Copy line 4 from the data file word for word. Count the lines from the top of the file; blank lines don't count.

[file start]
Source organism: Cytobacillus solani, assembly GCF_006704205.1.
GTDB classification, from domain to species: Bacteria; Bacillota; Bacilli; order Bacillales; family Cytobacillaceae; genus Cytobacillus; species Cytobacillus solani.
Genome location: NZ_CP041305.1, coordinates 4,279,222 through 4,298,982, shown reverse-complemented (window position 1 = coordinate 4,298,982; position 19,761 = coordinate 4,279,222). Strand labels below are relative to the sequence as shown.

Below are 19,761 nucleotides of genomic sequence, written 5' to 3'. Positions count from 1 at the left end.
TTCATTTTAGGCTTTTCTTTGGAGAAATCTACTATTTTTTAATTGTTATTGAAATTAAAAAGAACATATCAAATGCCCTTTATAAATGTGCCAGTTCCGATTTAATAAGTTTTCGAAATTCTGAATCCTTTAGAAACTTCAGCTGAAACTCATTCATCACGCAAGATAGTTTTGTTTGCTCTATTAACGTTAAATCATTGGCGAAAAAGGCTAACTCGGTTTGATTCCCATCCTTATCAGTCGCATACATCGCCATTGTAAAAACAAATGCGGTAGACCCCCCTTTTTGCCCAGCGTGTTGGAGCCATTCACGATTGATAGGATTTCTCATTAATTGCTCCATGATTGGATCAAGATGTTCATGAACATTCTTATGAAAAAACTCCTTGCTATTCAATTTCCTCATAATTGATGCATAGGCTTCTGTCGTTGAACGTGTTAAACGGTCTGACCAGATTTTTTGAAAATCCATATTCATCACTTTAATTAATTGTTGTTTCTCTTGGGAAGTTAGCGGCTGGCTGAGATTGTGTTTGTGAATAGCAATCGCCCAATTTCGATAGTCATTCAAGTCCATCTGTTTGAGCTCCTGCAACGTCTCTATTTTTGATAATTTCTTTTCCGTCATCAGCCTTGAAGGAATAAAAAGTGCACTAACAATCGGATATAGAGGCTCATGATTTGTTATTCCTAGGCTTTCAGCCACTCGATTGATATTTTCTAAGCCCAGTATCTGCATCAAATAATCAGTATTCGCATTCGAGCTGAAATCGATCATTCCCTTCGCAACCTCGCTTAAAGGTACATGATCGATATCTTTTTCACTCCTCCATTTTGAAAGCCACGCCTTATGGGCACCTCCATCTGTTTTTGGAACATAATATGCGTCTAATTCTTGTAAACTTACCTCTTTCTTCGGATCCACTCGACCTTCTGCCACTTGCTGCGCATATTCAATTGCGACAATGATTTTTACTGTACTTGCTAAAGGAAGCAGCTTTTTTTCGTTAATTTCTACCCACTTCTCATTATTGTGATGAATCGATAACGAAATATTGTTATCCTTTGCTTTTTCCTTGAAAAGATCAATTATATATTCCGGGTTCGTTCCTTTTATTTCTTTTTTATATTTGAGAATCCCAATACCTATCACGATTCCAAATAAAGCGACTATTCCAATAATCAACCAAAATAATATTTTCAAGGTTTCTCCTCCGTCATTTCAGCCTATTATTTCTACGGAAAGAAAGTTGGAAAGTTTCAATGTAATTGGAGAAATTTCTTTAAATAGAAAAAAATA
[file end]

Below are 19,761 nucleotides of genomic sequence, written 5' to 3'. Positions count from 1 at the left end.